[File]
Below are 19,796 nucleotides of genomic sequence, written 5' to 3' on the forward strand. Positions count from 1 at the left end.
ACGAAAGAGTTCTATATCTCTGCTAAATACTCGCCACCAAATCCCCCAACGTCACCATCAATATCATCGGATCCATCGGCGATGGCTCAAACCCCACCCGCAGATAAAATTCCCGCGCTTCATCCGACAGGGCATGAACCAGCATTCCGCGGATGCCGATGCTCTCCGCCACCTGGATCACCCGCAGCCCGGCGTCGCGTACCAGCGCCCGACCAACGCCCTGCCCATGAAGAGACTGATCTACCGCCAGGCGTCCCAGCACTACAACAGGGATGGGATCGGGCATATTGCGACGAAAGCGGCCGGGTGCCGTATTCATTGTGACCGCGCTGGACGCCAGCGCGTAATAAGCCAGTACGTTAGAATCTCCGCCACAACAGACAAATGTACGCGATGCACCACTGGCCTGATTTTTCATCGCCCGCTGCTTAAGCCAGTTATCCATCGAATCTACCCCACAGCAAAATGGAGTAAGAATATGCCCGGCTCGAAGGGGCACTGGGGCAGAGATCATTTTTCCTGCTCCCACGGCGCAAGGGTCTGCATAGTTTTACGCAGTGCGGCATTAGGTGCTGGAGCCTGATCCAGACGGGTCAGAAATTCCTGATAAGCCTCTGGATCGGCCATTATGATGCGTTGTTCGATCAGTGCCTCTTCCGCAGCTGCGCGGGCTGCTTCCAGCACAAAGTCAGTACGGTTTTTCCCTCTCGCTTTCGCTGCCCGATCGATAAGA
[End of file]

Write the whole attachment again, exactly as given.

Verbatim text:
Below are 19,796 nucleotides of genomic sequence, written 5' to 3' on the forward strand. Positions count from 1 at the left end.
ACGAAAGAGTTCTATATCTCTGCTAAATACTCGCCACCAAATCCCCCAACGTCACCATCAATATCATCGGATCCATCGGCGATGGCTCAAACCCCACCCGCAGATAAAATTCCCGCGCTTCATCCGACAGGGCATGAACCAGCATTCCGCGGATGCCGATGCTCTCCGCCACCTGGATCACCCGCAGCCCGGCGTCGCGTACCAGCGCCCGACCAACGCCCTGCCCATGAAGAGACTGATCTACCGCCAGGCGTCCCAGCACTACAACAGGGATGGGATCGGGCATATTGCGACGAAAGCGGCCGGGTGCCGTATTCATTGTGACCGCGCTGGACGCCAGCGCGTAATAAGCCAGTACGTTAGAATCTCCGCCACAACAGACAAATGTACGCGATGCACCACTGGCCTGATTTTTCATCGCCCGCTGCTTAAGCCAGTTATCCATCGAATCTACCCCACAGCAAAATGGAGTAAGAATATGCCCGGCTCGAAGGGGCACTGGGGCAGAGATCATTTTTCCTGCTCCCACGGCGCAAGGGTCTGCATAGTTTTACGCAGTGCGGCATTAGGTGCTGGAGCCTGATCCAGACGGGTCAGAAATTCCTGATAAGCCTCTGGATCGGCCATTATGATGCGTTGTTCGATCAGTGCCTCTTCCGCAGCTGCGCGGGCTGCTTCCAGCACAAAGTCAGTACGGTTTTTCCCTCTCGCTTTCGCTGCCCGATCGATAAGA